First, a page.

The article didn't go into too much detail, but I got to thinking about the things I do on a regular basis that someone else might get paid good money for (well-structured sentences notwithstanding):
Daycare provider. This is what is most often considered and entails roles such as educator; arbitrator and referee; nurse; nutritionist; disciplinarian; psychologist; scheduler; counselor; clothing acquisitioner; chauffeur; spiritual and moral guide.
Housekeeper. Now that's a loaded word. What does that mean, exactly? On any given (or every) day, it means dishwasher; laundress; seamstress (okay, I do buttons and patches); meal planner; cook; cleaner; comparison shopper; Culler of Stuff and Things Otherwise Outgrown and No Longer Needed.
But then I thought of more: painter and decorator; bookkeeper and accountant; vacation planner; memory preserver; social coordinator; gardener and weeder.
Did I miss any?
I used to get paid for working. I used to go to a job and was well on my way toward a successful and rewarding career as an analyst working for the federal government.
I remember sitting at a function one day where a senior analyst was being honored for 20 years of government work. They gave a little spiel and presented him with a coin.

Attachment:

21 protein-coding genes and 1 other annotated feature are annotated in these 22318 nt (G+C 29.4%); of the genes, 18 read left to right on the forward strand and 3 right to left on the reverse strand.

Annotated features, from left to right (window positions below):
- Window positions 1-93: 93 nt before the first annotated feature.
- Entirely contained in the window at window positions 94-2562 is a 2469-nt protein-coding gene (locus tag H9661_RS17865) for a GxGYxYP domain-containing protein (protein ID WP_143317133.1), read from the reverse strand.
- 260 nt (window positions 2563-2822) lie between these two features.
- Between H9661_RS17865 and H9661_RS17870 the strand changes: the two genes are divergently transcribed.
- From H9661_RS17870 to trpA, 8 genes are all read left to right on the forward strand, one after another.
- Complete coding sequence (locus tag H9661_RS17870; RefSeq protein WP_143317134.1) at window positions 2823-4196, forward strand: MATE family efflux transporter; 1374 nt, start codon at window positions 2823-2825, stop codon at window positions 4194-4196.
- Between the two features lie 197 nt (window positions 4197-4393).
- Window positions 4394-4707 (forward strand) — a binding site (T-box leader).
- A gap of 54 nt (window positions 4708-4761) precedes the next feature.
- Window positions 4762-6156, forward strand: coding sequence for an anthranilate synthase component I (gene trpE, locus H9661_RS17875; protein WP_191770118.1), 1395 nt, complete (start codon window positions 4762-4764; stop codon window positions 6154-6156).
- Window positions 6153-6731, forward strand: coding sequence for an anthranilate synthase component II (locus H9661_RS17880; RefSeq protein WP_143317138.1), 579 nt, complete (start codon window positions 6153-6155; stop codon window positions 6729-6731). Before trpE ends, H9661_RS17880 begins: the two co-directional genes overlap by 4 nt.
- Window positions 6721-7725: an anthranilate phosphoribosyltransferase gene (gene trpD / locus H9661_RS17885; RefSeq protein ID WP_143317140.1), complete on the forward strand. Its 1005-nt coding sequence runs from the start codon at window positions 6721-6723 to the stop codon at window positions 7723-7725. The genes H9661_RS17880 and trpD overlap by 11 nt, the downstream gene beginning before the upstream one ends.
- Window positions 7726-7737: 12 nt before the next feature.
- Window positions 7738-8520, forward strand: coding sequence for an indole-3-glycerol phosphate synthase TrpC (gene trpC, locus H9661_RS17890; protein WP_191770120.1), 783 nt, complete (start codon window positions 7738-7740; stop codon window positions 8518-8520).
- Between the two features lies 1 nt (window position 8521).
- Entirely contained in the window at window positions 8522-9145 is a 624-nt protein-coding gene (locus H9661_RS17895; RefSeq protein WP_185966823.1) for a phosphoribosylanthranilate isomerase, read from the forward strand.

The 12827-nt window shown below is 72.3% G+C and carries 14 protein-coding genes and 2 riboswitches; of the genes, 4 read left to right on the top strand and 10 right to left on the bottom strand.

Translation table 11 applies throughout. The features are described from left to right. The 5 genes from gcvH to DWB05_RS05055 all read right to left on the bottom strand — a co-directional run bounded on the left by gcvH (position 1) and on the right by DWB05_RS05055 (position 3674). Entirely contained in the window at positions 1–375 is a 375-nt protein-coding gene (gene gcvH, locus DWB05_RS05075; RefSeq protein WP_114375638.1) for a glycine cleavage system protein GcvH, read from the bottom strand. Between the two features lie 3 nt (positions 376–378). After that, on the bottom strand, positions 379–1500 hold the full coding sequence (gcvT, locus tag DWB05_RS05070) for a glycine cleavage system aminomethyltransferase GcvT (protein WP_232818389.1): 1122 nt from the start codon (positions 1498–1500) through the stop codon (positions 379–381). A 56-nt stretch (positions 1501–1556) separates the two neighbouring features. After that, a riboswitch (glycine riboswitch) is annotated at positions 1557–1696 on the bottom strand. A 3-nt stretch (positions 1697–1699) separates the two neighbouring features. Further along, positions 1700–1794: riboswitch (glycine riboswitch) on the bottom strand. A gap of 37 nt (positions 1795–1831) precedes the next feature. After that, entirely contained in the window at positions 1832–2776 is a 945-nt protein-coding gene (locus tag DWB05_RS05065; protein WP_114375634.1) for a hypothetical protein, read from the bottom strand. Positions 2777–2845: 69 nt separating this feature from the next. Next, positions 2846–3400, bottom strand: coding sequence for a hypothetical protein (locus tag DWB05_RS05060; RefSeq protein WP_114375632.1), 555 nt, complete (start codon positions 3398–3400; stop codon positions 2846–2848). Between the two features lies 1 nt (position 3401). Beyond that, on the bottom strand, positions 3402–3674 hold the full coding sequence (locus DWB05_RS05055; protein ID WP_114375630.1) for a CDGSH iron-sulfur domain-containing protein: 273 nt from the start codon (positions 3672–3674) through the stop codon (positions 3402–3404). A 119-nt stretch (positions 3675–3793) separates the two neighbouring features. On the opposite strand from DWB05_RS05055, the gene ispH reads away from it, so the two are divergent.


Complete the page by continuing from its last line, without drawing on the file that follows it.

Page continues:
They gave him a coin. And it hit me like a thunderbolt. I am away from my son every day for a lousy coin.
Okay, that's simplifying it a bit. But for me it was an epiphany. Although I might still be finding myself in that same career today, earning dollars and kudos, if my husband's own career aspirations hadn't taken me away from there and forced me to reconsider my priorities. Thank you, Lord. Though I wasn't thanking Him at the time. That pesky, selfish flesh of mine.
The kids and I were going to go to the aquarium in Cincinnati today, but Olivia didn't sleep well with a cold that has filled her head and the sky is raining cats and dogs today. So. No church, no aquarium. A whole day inside, in which I will practice any number of the duties mentioned above.
This morning the kids presented me with a card they had made for Mother's Day, and we celebrated afterwards with milk and homemade peanut butter cookies.
This, of course, is our payment, we moms. This is my coin, only I don't have to wait 20 years for it, and it is irreplacable. Best laid plans. I could not have planned this any better myself. Which is, of course, the point.
(And you have no idea the amount of restraint Sean-Peter is practicing in order not to knock down that tower of blocks long enough to snap this photo. No idea.)